|From Pangolakha Wildlife Sanctuary at Zuluk(in district of East Sikkim) India|
|Plateau pika range|
The plateau pika(Ochotona curzoniae), also known as the black-lipped pika, is a small diurnal and non-hibernating mammal weighing about 140g when full grown. Their main habitat is at elevations of 3200 to 5300 meters above sea level in the meadows of the Tibetan Plateau, an area that contains harsh climates which are cold and dry with temperatures that go as low as -14 degrees Celsius. They are also found in Pakistan, India, and in Nepal in high alpine deserts, steppes and meadows. Plateau pikas are considered to be a keystone species as they play a role in recycling nutrients in soil, providing food to predators such as; foxes, weasels, falcons, Asia pole cat, upland buzzard, and owls. They also provide microhabitats by increasing plant richness and their burrows provides nests for small birds and reptiles.
Mating and population
Plateau pikas have mating systems such as monogamous and polygynandrous groups, which contain about 3 males and 3 to 4 females per family along with their offspring. Females can produce 2 to 5 litters of about 2 to 7 offspring with a 3 week interval in between each litter which is why this group of lagomorphs are known to have the fastest growth rates of their order. Their breeding season lasts from April to August and the young do not disperse in the year of birth. Males form hierarchies and females are usually philopatric forming reproductive alliances, helping each other in the care of their offspring, males also contribute in parental care when deterring a predator by emitting an alarm call. Males and females both contribute in protecting their family groups from intruders displaying aggressive behaviors towards others who are not part of their family.
Since plateau pikas live in such extremely cold environments and are a non-hibernating species, they have acquired physiological adaptations to better assist with their survival. These adaptations include their high resting metabolic rate and non- shivering thermogenesis along with the production of leptin which is a thermogenesis regulatory hormone.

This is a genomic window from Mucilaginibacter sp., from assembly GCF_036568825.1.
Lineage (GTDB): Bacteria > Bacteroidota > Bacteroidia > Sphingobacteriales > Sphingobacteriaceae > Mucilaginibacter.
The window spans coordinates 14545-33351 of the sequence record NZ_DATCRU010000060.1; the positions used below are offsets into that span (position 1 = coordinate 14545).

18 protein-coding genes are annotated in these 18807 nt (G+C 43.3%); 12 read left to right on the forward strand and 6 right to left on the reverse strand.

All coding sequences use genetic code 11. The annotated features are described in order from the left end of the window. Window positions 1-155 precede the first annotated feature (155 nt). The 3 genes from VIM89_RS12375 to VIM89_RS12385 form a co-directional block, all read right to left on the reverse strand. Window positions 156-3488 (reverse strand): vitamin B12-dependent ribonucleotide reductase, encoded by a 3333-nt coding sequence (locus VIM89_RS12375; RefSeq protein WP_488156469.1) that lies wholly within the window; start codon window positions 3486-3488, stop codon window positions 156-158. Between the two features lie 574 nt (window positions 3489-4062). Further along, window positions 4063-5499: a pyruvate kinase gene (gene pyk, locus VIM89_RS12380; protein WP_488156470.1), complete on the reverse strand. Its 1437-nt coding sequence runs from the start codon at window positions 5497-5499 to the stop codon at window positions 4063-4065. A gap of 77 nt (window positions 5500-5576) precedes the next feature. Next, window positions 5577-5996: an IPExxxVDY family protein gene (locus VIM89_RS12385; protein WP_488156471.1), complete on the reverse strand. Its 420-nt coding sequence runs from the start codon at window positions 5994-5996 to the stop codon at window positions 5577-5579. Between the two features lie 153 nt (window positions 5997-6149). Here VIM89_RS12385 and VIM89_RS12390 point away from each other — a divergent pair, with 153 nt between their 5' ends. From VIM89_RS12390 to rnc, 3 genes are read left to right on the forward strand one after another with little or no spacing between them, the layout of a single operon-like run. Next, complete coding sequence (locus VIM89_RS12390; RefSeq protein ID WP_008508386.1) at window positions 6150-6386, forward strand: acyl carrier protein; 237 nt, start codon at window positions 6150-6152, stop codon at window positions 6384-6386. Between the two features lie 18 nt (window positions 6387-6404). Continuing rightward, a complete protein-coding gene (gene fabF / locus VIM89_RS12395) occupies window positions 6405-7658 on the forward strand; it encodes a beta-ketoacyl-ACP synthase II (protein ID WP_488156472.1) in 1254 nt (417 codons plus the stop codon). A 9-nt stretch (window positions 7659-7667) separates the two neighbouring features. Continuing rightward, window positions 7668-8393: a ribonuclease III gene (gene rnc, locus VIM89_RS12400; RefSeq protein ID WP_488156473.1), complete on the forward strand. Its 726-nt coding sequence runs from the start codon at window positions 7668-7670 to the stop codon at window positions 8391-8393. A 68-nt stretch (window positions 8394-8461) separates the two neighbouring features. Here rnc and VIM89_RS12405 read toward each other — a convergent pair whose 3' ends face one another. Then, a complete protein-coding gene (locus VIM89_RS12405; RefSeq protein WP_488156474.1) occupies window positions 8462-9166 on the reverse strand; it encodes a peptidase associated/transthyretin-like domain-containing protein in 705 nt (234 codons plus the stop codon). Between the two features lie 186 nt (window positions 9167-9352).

Conservation and management
The plateau pika as well as being considered to be a keystone species is also considered to as a pest because of the degradation is causes to crops which causes a competition in foraging with the livestock of farmers such as yaks, sheep, horses, etc., which in turn affects their livelihood. The plateau pika is an herbivore that eats plants such as; bog sedge/krobesia, grasses, perennial, turf, etc. Farmers believed that a good method to manage pikas and stop them from foraging in their land was to start poisoning programs which began to cause secondary poisoning which was believed to lead to loss of biodiversity. However the attempts in poisoning the pikas did not have a long term affect as they would repopulate within the next breeding season and would return to the same population size. A second form of management is fencing, which also did not prove to be very successful in preventing foraging by the plateau pika. It is generally agreed that a solution will need to include improving livestock management and pest control, biologist believe that a way to accomplish this would be to gain a better understanding of how populations of pikas respond to control programs so that they can change the patterns of livestock grazing. Therefore because of their rapid growth pikas are considered to be considered an animal of least concern.
Jiapeng, Qu (2012). "Original Investigation: Life History Of The Plateau Pika (Ochotona Curzoniae) In Alpine Meadows Of The Tibetan Plateau.". Mammalian Biology 78: 68–72. doi:10.1016/j.mambio.2012.09.005.
Zhao, Xin Quan (2011). "Functional Evolution Of Leptin Of Ochotona Curzoniae In Adaptive Thermogenesis Driven By Cold Environmental Stress". Plos ONE 6.6: 1–11.
Zhang, Yanming. Mammalian Biology 74.
Zhang, Yanming. "Original Investigation: Male Reproductive Success In Plateau Pikas (Ochotona Curzoniae): A Microsatellite Analysis". Mammalian Biology 74: 344–350.